11 November 2012

What You Can't See

The difference between a brown belt and a black belt in Kempo is both huge and minuscule.  To give you a visual example, at white belt, when you go to kick someone in the solar plexus your target is about the size of a dinner plate.  No joke.  Pretty much if you get your kick in the general area of your target then you’ve accomplished your Kung Fu task for the day.  Yay!

As you progress up the belt system, that target gets smaller and smaller.  Large dinner plate to smaller plate to salad plate to softball to baseball to golf ball to a quarter.

That last jump, from something around the size of a golf ball, down to a quarter is the hardest one to make.  This is the level of skill that the instructors are looking for when they are preparing you to test for a Black Belt.  There are about a thousand other things involved, including speed, tenacity, endurance, confidence and desire, and they all need to be fine-tuned down from a dinner plate to a quarter.

It took me forever to go from my brown belt to my black belt. And even now I know that there are things I do really well—targeting, precision and control—as well as things that get me every time—sparring and intensity and the ever dratted snap.  I can do it with a towel, but not my fist.  Still working on it.

In the writing world, it’s easy to see the first steps that you make as an aspiring author.  For instance, when you figure out how to write good dialogue, sentence structure, hooks, description and endings.  All of those things show up loud and clear.  But once you get into the nitty-gritty, it sometimes doesn’t feel like you’re moving forward anymore.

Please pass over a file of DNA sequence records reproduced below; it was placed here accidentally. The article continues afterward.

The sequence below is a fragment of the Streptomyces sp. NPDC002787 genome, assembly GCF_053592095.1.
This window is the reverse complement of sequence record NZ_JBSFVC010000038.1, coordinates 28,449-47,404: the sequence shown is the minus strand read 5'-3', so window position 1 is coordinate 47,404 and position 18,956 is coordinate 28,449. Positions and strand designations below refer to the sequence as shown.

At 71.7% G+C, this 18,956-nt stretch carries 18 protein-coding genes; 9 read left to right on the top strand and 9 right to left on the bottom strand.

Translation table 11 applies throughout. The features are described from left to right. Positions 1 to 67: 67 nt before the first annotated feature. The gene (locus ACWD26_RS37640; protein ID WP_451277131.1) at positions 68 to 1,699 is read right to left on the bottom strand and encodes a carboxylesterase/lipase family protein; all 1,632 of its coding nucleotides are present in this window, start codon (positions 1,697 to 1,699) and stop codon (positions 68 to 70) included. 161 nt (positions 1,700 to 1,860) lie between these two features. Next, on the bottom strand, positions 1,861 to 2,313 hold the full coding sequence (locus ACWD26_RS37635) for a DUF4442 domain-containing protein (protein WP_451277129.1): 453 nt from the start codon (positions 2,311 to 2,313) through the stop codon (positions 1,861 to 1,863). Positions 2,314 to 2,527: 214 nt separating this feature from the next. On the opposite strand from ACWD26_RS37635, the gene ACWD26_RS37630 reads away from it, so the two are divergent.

However, I promise you, that you are.  Maybe your skill level for writing good dialogue has come down from a dinner plate sized target to a softball.  That’s an easy change to see—you can practically measure it when your writing group no longer rolls their eyes when they come to large sections of characters talking.  But when it goes from a softball to a baseball, the distance isn’t as easy to discern, but that small step is just as important as all of the big ones you took to get there.

How are you supposed to kick someone in the solar plexus if you can’t even get your leg up that high?  Start at the beginning, build strength, get flexible and learn the technique.  Then worry about getting the shot in just the right place.  And one day you’ll suddenly find that you can kick people all day long (you know, make people laugh until they cry with the witty banter you write), and for some strange reason, they keep coming back for more!

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